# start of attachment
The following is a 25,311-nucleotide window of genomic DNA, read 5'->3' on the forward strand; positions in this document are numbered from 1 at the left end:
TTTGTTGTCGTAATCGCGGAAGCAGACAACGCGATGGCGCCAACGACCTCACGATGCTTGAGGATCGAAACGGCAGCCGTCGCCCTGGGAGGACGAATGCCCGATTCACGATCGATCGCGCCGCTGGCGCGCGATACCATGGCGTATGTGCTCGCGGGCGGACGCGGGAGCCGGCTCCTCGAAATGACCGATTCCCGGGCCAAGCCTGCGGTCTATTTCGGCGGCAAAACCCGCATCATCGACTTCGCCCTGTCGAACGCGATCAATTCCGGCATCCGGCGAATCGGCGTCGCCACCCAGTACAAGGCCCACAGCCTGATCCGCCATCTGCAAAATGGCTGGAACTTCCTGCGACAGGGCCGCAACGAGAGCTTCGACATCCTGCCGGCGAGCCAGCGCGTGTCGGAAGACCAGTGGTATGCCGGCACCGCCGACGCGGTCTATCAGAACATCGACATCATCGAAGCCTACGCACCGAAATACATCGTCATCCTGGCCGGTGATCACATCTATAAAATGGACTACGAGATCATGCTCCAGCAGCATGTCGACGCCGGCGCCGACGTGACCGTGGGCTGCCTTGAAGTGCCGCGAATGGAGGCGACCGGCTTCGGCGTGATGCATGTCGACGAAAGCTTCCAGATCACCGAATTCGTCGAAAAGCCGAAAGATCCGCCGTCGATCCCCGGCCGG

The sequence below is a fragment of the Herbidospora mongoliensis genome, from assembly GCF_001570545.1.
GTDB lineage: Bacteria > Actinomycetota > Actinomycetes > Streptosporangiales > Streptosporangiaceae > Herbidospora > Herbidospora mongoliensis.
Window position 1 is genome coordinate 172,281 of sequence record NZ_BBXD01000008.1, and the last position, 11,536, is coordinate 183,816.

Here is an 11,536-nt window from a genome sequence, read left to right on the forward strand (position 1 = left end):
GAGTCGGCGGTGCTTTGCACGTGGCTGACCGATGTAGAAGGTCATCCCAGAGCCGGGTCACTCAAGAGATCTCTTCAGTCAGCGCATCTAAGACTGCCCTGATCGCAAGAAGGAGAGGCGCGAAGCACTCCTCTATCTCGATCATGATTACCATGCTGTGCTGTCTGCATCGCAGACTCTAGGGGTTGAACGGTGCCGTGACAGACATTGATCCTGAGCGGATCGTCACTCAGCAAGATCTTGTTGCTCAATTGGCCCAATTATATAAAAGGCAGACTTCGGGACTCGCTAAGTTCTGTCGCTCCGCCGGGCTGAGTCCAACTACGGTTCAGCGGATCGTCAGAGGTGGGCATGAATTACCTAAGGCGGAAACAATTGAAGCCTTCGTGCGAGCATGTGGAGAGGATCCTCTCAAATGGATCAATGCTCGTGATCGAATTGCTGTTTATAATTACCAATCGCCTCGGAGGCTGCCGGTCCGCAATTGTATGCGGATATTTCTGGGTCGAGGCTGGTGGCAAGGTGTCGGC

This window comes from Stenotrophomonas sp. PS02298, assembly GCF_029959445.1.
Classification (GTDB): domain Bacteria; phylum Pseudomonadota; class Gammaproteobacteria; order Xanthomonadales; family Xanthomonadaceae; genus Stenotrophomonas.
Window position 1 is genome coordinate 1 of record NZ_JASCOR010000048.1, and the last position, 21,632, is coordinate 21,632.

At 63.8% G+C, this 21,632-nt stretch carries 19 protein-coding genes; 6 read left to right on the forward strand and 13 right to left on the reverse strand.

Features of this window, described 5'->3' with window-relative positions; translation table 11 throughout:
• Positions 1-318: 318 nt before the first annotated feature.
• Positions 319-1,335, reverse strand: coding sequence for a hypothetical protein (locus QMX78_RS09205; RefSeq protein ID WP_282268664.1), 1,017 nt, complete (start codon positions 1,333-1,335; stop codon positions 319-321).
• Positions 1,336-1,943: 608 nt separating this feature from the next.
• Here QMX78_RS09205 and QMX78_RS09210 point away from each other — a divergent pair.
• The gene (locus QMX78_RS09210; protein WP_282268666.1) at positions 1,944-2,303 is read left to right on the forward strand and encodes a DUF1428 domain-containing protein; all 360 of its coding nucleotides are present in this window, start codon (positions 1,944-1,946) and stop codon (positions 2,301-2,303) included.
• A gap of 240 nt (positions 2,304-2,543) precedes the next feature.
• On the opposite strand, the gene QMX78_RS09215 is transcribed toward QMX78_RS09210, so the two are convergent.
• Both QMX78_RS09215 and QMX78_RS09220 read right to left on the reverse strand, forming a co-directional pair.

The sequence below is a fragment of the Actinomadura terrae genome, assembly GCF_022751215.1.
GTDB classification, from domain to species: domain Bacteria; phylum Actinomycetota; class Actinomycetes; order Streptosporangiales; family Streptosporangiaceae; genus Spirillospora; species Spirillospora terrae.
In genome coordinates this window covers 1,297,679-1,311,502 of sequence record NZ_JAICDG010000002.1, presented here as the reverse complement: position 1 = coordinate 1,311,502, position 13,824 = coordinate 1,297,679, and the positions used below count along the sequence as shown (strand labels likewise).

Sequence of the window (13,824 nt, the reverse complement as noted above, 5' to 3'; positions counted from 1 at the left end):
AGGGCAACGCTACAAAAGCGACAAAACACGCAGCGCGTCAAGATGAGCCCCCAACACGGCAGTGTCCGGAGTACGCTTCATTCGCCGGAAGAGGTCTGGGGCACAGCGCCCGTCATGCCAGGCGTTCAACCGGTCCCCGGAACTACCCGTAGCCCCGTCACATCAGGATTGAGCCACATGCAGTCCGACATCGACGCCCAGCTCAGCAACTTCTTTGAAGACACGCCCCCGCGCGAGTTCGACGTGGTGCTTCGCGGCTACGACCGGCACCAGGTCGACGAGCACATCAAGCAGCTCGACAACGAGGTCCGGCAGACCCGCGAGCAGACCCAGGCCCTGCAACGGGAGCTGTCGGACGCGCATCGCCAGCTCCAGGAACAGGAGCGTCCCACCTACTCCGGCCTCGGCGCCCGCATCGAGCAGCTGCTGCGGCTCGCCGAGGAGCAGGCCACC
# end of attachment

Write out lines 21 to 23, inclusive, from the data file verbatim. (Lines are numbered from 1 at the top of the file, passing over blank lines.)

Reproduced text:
The sequence below is a fragment of the Actinomadura terrae genome, assembly GCF_022751215.1.
GTDB classification, from domain to species: domain Bacteria; phylum Actinomycetota; class Actinomycetes; order Streptosporangiales; family Streptosporangiaceae; genus Spirillospora; species Spirillospora terrae.
In genome coordinates this window covers 1,297,679-1,311,502 of sequence record NZ_JAICDG010000002.1, presented here as the reverse complement: position 1 = coordinate 1,311,502, position 13,824 = coordinate 1,297,679, and the positions used below count along the sequence as shown (strand labels likewise).